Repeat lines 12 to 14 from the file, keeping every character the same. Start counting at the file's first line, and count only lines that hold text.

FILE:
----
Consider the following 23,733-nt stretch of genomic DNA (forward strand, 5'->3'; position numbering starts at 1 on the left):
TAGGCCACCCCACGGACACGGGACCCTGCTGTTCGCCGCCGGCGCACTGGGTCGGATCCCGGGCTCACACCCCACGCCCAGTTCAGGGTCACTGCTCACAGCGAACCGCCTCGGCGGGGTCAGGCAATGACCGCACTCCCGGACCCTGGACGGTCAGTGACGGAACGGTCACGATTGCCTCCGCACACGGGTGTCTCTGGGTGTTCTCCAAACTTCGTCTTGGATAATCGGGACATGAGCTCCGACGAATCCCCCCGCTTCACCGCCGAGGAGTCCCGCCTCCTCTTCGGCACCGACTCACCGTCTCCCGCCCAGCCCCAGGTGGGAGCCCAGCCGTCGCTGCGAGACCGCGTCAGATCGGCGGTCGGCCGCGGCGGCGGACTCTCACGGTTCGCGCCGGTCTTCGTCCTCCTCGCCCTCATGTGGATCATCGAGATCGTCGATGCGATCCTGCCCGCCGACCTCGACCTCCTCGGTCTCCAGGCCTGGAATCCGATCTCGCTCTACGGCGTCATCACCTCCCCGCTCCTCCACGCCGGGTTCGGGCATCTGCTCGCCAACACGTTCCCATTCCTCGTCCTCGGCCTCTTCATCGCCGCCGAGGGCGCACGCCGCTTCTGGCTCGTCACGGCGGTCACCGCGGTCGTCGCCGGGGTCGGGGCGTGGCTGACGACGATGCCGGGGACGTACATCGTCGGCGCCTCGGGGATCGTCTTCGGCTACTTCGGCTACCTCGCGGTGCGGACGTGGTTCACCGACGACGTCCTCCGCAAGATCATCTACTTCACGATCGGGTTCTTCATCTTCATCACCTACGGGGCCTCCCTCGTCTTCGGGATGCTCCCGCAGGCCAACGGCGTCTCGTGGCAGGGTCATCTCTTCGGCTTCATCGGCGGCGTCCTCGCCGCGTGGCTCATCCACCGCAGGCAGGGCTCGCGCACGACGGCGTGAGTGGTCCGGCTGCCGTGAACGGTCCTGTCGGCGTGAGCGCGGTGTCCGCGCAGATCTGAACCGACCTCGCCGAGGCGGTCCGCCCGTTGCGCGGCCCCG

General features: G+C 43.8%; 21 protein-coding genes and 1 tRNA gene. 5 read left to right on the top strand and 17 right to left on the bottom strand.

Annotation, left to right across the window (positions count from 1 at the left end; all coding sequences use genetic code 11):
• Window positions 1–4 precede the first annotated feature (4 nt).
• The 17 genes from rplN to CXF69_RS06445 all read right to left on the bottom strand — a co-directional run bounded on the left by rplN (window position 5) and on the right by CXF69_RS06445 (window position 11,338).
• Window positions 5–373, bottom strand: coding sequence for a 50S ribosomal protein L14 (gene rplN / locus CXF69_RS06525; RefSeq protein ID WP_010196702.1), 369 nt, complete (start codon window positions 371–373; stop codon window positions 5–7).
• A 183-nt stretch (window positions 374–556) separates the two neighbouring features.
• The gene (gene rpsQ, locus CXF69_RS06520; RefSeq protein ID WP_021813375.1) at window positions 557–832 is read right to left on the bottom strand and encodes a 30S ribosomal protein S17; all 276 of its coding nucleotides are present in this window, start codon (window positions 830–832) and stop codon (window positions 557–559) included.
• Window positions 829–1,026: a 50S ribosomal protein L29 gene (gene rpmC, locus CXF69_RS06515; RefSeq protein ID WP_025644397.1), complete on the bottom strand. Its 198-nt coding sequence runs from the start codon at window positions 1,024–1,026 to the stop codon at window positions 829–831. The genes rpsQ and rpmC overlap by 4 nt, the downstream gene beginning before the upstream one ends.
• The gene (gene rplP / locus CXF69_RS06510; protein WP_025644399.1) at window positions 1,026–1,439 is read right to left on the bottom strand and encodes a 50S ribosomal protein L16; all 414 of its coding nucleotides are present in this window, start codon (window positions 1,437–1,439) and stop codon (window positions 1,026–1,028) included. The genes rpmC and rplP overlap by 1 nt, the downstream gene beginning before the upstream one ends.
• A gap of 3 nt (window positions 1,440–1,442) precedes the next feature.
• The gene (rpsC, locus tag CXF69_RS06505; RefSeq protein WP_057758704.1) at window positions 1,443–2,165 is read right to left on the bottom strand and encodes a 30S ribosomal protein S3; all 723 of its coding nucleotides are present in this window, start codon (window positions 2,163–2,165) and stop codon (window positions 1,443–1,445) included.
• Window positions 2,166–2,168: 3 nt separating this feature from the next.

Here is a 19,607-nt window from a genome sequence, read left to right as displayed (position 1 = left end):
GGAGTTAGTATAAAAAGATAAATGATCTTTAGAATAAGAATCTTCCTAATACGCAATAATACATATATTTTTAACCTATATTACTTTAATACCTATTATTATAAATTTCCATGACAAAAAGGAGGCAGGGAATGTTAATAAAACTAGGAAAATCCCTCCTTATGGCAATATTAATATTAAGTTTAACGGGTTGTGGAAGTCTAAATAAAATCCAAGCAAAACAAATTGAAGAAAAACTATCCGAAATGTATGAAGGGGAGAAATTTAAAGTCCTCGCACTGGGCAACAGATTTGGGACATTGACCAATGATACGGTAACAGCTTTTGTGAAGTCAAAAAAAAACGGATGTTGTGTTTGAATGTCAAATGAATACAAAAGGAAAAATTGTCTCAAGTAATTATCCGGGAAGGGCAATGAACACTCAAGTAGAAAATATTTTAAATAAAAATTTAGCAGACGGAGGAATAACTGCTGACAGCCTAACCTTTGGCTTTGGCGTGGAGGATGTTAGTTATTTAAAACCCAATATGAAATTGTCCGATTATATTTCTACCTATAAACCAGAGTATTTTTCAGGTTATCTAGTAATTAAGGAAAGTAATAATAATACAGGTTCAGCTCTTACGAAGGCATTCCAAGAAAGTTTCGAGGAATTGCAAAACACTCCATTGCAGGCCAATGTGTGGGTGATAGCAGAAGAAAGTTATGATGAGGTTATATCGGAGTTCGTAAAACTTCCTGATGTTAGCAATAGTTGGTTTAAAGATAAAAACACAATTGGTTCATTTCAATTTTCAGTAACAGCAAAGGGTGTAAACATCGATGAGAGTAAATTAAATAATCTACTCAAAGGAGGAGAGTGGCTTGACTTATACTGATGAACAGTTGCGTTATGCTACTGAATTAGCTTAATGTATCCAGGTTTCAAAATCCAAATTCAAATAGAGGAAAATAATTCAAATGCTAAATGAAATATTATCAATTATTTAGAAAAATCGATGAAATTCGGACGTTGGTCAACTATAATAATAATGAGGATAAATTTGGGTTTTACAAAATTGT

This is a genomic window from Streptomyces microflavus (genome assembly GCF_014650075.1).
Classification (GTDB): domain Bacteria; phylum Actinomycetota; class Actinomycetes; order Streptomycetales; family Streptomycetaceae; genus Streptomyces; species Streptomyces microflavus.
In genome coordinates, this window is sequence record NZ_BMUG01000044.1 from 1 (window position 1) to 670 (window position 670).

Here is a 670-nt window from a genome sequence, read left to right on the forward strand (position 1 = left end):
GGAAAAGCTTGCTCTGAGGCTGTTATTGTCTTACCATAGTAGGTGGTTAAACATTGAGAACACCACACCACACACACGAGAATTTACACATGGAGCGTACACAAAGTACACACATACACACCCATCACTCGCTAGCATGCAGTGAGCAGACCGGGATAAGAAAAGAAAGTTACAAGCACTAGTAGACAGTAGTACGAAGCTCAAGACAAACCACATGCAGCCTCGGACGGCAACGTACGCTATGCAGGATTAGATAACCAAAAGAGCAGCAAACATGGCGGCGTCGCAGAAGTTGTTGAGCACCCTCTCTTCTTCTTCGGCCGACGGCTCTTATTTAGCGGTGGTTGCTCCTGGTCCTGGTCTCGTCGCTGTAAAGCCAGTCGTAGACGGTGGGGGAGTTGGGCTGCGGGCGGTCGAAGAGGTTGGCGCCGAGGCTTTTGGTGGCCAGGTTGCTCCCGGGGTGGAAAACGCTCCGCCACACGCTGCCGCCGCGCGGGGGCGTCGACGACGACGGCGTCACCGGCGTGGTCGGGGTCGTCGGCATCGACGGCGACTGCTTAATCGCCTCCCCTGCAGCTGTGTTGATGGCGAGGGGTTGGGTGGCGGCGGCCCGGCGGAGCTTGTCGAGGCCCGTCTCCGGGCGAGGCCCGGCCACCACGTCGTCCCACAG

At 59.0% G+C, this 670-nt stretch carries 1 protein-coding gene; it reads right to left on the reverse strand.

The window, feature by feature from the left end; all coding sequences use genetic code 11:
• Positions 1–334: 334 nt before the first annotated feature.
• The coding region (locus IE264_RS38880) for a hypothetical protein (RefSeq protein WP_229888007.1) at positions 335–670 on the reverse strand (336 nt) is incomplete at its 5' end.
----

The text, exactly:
• A gap of 3 nt (window positions 1,440–1,442) precedes the next feature.
• The gene (rpsC, locus tag CXF69_RS06505; RefSeq protein WP_057758704.1) at window positions 1,443–2,165 is read right to left on the bottom strand and encodes a 30S ribosomal protein S3; all 723 of its coding nucleotides are present in this window, start codon (window positions 2,163–2,165) and stop codon (window positions 1,443–1,445) included.
• Window positions 2,166–2,168: 3 nt separating this feature from the next.